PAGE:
The killings of an Ebola education team illustrate yet another horror of the disease: Not all of the dangers are viral.
Eight bodies, three of them belonging to journalists, were found in a remote part of southeastern Guinea after an attack on a team trying to teach people about the virus, Reuters reported. Government spokesman Albert Camara told Reuters that the eight bodies were found in a village latrine, and that three had had their throats slit.
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Guinea’s Prime Minister Mohamed Saïd Fofana said in a televised address that the team included local administrators, two medical officers, and a preacher, as well as the journalists. They were attacked by a crowd that threw stones and beat them with clubs when they tried to inform people about the disease, The Los Angeles Times reported.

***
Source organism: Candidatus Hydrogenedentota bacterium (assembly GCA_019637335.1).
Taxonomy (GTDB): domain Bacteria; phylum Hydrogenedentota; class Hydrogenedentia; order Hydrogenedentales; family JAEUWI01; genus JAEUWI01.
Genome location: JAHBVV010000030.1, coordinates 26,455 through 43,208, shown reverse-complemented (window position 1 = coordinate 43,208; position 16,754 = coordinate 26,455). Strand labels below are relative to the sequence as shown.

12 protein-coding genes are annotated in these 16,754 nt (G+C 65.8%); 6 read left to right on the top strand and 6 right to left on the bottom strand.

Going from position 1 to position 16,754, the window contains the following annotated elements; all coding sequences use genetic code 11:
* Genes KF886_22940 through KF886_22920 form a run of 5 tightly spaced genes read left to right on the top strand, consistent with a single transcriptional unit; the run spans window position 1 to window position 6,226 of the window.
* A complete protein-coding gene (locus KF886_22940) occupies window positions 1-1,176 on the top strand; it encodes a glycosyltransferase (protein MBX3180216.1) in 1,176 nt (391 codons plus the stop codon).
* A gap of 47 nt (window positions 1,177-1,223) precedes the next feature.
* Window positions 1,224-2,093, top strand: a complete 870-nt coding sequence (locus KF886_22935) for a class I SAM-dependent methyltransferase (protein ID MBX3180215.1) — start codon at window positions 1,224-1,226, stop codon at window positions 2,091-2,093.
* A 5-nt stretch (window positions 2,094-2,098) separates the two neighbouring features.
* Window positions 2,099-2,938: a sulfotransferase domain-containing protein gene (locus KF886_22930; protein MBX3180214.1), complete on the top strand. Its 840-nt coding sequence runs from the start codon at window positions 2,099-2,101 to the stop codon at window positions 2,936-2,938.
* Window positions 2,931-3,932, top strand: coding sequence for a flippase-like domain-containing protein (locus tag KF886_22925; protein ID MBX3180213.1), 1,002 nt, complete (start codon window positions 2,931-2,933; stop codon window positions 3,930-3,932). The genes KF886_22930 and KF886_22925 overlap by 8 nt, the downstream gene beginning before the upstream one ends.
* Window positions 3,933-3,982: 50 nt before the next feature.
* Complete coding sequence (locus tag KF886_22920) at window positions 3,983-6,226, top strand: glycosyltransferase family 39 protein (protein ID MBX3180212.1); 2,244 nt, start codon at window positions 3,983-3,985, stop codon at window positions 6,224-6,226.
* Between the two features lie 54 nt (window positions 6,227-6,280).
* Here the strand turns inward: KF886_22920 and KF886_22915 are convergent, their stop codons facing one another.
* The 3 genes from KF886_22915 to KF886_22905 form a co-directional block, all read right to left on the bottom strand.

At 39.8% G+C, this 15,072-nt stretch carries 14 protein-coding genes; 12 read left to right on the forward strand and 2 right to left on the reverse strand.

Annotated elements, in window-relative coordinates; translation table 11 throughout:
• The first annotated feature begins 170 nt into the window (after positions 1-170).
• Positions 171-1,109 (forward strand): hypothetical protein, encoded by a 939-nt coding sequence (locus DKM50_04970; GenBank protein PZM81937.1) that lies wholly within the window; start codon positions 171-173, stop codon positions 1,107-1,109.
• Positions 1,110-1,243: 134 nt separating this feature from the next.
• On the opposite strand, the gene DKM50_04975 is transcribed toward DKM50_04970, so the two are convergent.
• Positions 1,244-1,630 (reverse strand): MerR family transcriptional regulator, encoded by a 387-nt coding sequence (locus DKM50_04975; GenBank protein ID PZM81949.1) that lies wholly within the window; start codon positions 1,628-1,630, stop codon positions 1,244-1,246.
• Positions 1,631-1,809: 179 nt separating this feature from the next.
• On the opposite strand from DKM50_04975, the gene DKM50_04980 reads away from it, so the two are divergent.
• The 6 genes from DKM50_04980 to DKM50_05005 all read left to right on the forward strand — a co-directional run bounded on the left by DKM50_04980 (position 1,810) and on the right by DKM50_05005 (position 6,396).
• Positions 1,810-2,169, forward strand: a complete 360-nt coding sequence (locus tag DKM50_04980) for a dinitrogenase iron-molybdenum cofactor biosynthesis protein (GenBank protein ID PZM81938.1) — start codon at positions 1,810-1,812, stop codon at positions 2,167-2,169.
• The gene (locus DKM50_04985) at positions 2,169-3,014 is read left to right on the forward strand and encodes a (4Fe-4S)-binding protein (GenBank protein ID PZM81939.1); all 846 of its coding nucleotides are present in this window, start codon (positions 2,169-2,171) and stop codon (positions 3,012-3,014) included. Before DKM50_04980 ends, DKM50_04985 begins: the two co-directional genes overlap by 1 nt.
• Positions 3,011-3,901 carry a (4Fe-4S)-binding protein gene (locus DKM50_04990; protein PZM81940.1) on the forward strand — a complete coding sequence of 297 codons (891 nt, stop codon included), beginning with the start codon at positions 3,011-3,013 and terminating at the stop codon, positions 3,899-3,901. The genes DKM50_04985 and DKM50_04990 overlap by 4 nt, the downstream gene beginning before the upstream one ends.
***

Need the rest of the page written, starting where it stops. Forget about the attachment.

The attack highlights the challenges for doctors and educators in the region: They must combat not only a dangerous disease, but local perceptions that the disease doesn’t exist.
The violence in Guinea is not isolated. This summer, FRONTLINE’s Ebola Outbreak was filmed in Sierra Leone, another country hard-hit by the epidemic. Producer Wael Dabbous documented how residents rioted in the streets of one city, Kenema, after rumors spread that Ebola was only a hoax to allow doctors to steal people’s blood.
The rioters tried to break down a hospital’s gates to rescue to the people inside. Such violence has led to more people staying hidden in their homes, where they infect neighbors and loved ones.
Watch the scene from Kenema: (Story continues after video)
President Obama noted the link between disease and global politics as he announced Tuesday that he would send U.S. troops to help build medical centers and train workers to fight the disease. The president said the spread of the disease in the region could contribute to instability and violence.
But as Thursday’s deaths illustrate, violence can also undercut campaigns to stop the disease.
Content retrieved from: http://www.pbs.org/wgbh/frontline/article/ebola-educators-reported-killed-in-guinea/.